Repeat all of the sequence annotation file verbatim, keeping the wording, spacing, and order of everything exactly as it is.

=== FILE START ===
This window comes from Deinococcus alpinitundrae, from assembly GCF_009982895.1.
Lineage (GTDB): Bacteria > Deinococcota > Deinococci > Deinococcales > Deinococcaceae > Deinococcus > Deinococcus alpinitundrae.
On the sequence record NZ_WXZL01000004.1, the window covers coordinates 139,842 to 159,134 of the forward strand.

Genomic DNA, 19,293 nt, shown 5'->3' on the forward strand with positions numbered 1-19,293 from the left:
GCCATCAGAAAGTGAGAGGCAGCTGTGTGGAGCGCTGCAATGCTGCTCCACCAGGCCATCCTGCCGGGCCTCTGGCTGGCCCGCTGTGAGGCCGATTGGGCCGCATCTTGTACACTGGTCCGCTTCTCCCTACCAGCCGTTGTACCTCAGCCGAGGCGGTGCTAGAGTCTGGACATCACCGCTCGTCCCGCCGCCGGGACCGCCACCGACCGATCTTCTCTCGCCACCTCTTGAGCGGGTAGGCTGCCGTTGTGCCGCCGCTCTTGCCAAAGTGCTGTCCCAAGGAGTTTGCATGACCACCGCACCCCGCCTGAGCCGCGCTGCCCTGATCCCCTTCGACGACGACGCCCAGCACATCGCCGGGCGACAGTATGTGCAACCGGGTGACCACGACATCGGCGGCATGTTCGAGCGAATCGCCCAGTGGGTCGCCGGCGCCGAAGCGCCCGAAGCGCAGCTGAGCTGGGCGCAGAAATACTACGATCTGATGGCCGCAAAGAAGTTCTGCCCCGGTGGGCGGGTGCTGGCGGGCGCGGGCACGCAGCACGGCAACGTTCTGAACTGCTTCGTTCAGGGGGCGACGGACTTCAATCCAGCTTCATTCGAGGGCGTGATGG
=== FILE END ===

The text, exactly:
This window comes from Deinococcus alpinitundrae, from assembly GCF_009982895.1.
Lineage (GTDB): Bacteria > Deinococcota > Deinococci > Deinococcales > Deinococcaceae > Deinococcus > Deinococcus alpinitundrae.
On the sequence record NZ_WXZL01000004.1, the window covers coordinates 139,842 to 159,134 of the forward strand.

Genomic DNA, 19,293 nt, shown 5'->3' on the forward strand with positions numbered 1-19,293 from the left:
GCCATCAGAAAGTGAGAGGCAGCTGTGTGGAGCGCTGCAATGCTGCTCCACCAGGCCATCCTGCCGGGCCTCTGGCTGGCCCGCTGTGAGGCCGATTGGGCCGCATCTTGTACACTGGTCCGCTTCTCCCTACCAGCCGTTGTACCTCAGCCGAGGCGGTGCTAGAGTCTGGACATCACCGCTCGTCCCGCCGCCGGGACCGCCACCGACCGATCTTCTCTCGCCACCTCTTGAGCGGGTAGGCTGCCGTTGTGCCGCCGCTCTTGCCAAAGTGCTGTCCCAAGGAGTTTGCATGACCACCGCACCCCGCCTGAGCCGCGCTGCCCTGATCCCCTTCGACGACGACGCCCAGCACATCGCCGGGCGACAGTATGTGCAACCGGGTGACCACGACATCGGCGGCATGTTCGAGCGAATCGCCCAGTGGGTCGCCGGCGCCGAAGCGCCCGAAGCGCAGCTGAGCTGGGCGCAGAAATACTACGATCTGATGGCCGCAAAGAAGTTCTGCCCCGGTGGGCGGGTGCTGGCGGGCGCGGGCACGCAGCACGGCAACGTTCTGAACTGCTTCGTTCAGGGGGCGACGGACTTCAATCCAGCTTCATTCGAGGGCGTGATGG